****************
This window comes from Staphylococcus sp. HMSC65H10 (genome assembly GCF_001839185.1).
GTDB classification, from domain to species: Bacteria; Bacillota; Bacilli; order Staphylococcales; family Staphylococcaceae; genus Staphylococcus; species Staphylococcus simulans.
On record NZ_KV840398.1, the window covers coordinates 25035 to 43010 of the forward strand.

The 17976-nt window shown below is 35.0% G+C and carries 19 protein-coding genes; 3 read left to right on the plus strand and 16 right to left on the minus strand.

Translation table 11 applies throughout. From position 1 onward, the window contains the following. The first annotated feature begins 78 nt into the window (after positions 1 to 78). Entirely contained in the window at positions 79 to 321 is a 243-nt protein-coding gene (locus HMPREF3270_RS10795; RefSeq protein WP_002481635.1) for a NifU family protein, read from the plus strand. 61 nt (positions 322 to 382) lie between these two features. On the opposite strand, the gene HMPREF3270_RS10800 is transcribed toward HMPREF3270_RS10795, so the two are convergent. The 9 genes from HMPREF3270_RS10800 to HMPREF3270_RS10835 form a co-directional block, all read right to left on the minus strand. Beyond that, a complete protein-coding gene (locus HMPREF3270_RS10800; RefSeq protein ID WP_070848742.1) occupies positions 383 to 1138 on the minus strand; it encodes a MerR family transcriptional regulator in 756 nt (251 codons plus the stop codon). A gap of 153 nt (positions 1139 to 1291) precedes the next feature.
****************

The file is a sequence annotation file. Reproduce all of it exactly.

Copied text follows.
This window comes from Staphylococcus sp. HMSC65H10 (genome assembly GCF_001839185.1).
GTDB classification, from domain to species: Bacteria; Bacillota; Bacilli; order Staphylococcales; family Staphylococcaceae; genus Staphylococcus; species Staphylococcus simulans.
On record NZ_KV840398.1, the window covers coordinates 25035 to 43010 of the forward strand.

The 17976-nt window shown below is 35.0% G+C and carries 19 protein-coding genes; 3 read left to right on the plus strand and 16 right to left on the minus strand.

Translation table 11 applies throughout. From position 1 onward, the window contains the following. The first annotated feature begins 78 nt into the window (after positions 1 to 78). Entirely contained in the window at positions 79 to 321 is a 243-nt protein-coding gene (locus HMPREF3270_RS10795; RefSeq protein WP_002481635.1) for a NifU family protein, read from the plus strand. 61 nt (positions 322 to 382) lie between these two features. On the opposite strand, the gene HMPREF3270_RS10800 is transcribed toward HMPREF3270_RS10795, so the two are convergent. The 9 genes from HMPREF3270_RS10800 to HMPREF3270_RS10835 form a co-directional block, all read right to left on the minus strand. Beyond that, a complete protein-coding gene (locus HMPREF3270_RS10800; RefSeq protein ID WP_070848742.1) occupies positions 383 to 1138 on the minus strand; it encodes a MerR family transcriptional regulator in 756 nt (251 codons plus the stop codon). A gap of 153 nt (positions 1139 to 1291) precedes the next feature.